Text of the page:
Next time you walk by Camden Market and purchase a colourful saree handmade in India, please don’t fill your heart with altruistic joy. You are not helping a poor Indian artisan, and you are not supporting the immigrant who sold it to you either. Instead you are perpetuating an unscrupulous industry. Camden is at the bottom of the value chain of a deeply exploitative system. Machines investigates the human cost of mass production in our globalised world.
In a long opening sequence without dialogue, documentarist Raul Jain, who was born in New Delhi and raised in the Himalayas, rescues beautiful images from a textile factory in Gujarat (India’s westernmost state) which closely resembles hell. Men and machines are dirty, grey and black, in contrast to the white garments that they produce. The labourers are stern and silent, and they never sing at work. They work, work and work for just U$3 per shift. A shift is 12 hours long and without break. They don’t wear helmets and gloves despite the hazardous chemicals. Virtually nobody is unionised. They have no holidays and bonus. So you wonder if those men ever get angry and rebel against their bosses.
The answer comes in their own voices: “I come here at free will. It’s no exploitation”, says one of them. Indeed, since the 1960s, India has seen unprecedented, unregulated industrialisation. Children and adolescents are amongst the workers. Some of them are so exhausted that they fall asleep while using the machines. “You must learn how to work when you’re young”, declares a scrawny little boy.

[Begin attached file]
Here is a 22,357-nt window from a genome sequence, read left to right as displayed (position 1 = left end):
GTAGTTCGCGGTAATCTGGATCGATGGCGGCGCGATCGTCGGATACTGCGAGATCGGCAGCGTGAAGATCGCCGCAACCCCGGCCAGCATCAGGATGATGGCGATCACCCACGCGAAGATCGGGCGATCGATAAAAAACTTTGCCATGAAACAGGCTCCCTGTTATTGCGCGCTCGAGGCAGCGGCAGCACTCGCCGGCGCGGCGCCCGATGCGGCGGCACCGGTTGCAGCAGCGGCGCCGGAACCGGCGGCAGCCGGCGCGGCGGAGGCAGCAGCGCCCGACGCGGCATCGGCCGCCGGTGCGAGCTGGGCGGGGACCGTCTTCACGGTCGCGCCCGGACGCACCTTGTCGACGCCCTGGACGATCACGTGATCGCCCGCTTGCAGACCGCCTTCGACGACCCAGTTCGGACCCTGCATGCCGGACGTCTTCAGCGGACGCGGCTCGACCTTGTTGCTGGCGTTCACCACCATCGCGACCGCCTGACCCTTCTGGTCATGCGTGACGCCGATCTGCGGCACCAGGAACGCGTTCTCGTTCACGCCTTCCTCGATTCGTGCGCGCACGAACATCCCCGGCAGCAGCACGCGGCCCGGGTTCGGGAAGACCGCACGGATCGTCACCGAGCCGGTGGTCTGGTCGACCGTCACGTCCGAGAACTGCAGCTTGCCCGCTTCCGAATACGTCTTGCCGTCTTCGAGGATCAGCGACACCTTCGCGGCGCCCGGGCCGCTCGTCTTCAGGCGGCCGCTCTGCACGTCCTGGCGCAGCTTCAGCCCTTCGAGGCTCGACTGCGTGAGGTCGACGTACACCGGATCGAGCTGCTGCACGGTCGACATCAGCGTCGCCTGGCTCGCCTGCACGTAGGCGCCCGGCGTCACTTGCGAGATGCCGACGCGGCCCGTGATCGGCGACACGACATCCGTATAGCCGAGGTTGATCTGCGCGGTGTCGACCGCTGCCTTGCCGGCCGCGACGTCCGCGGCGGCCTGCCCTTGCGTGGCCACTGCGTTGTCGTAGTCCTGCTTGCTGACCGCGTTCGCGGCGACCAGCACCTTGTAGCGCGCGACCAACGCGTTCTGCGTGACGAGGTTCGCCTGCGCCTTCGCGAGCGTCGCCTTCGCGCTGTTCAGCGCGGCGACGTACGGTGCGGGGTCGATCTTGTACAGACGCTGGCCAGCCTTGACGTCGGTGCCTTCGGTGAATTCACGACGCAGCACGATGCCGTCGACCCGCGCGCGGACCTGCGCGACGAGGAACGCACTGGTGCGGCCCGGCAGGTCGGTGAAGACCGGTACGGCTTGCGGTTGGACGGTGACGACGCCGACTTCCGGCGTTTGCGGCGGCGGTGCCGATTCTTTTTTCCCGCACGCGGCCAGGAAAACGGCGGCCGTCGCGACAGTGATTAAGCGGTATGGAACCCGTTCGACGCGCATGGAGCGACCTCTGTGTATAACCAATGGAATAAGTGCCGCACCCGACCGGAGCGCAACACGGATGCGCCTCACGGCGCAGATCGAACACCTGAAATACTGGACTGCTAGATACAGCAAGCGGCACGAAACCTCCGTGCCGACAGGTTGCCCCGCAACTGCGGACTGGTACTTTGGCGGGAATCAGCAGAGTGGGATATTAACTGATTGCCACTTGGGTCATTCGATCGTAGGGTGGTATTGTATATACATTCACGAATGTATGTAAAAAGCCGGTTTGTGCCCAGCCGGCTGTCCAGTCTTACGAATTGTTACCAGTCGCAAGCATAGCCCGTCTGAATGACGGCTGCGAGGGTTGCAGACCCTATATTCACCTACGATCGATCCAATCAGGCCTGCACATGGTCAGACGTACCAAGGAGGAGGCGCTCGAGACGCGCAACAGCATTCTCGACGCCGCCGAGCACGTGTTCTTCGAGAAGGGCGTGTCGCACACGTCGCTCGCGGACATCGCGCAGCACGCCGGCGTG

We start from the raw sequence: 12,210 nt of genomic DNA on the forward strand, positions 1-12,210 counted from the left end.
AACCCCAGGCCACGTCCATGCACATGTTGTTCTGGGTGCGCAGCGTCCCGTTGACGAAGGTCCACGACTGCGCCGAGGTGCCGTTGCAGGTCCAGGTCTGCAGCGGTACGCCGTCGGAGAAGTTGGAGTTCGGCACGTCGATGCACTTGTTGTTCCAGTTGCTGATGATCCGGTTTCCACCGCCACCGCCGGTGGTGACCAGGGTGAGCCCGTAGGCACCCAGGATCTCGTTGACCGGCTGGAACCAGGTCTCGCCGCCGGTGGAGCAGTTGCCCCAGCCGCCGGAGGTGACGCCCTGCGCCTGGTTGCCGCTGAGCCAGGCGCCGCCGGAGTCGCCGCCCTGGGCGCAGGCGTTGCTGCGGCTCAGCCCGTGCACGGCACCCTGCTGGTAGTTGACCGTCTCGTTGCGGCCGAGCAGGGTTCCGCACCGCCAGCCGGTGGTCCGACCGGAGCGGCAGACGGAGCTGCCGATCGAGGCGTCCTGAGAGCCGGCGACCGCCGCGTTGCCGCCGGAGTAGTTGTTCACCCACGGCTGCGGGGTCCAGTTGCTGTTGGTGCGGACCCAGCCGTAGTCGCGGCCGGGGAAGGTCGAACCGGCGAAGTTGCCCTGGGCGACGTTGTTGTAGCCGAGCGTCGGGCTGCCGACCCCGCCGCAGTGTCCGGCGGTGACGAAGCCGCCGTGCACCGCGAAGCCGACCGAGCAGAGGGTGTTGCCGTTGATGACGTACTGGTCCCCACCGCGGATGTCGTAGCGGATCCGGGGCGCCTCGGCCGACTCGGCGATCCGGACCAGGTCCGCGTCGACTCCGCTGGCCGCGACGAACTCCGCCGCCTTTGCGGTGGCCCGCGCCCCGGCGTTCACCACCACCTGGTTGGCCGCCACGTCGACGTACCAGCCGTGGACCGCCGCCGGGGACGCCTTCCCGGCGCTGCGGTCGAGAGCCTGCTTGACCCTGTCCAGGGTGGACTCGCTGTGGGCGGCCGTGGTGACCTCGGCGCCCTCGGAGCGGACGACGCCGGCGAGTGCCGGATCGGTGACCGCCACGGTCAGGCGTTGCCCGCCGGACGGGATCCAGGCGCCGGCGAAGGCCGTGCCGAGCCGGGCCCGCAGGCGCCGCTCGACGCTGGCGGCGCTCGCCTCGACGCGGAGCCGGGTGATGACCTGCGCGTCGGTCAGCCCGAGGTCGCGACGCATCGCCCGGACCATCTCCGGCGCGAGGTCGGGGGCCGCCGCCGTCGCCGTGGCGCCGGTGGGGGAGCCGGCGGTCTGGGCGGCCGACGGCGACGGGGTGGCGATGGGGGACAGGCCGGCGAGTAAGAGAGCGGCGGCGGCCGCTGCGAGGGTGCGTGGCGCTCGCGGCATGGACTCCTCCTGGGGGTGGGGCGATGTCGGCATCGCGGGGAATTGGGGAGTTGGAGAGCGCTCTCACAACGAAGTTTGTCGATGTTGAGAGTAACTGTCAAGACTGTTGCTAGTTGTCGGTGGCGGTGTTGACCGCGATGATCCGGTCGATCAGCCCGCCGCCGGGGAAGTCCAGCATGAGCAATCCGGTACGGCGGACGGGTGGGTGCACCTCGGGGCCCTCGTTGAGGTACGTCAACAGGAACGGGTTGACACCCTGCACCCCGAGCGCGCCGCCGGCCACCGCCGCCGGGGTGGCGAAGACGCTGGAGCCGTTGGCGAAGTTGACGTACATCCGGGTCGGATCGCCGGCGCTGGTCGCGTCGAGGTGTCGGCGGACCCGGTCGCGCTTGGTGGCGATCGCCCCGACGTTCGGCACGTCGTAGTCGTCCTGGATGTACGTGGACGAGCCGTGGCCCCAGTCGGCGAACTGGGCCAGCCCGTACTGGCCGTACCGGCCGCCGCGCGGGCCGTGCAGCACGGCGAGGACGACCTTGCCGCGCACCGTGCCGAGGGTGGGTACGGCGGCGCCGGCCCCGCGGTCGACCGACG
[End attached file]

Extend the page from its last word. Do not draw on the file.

The cinematography of the movie is delightful, which was a conscious decision: “There is something that you can’t ignore about beauty. Forcing yourself to find beauty in that which disturbs you can be a good impetus for making films”. Such touching-up makes the film more palatable yet less thought-provoking.
The documentary explores origins and class/caste through the way Rahul engages with the factory workers, many of which are migrants. Some are allowed to share their experiences with the filmmaker, while some ask for help and others just cower in silence. The type of interaction is established by their origin and class/caste.
Machines is an invitation to rethink your concept of work. Next time you plan your annual holiday or contemplate switching jobs, remember the men and machines in Gujarat. Then search your wardrobe and check if there is any shirt made in India. Are you an accomplice of the moneymaking machine?
This piece was originally written when the film was shown as part of Frames of Representation, a festival showcasing the significance of working and its contemporary political and social function across the globe. Machines is out nationwide on May 19th.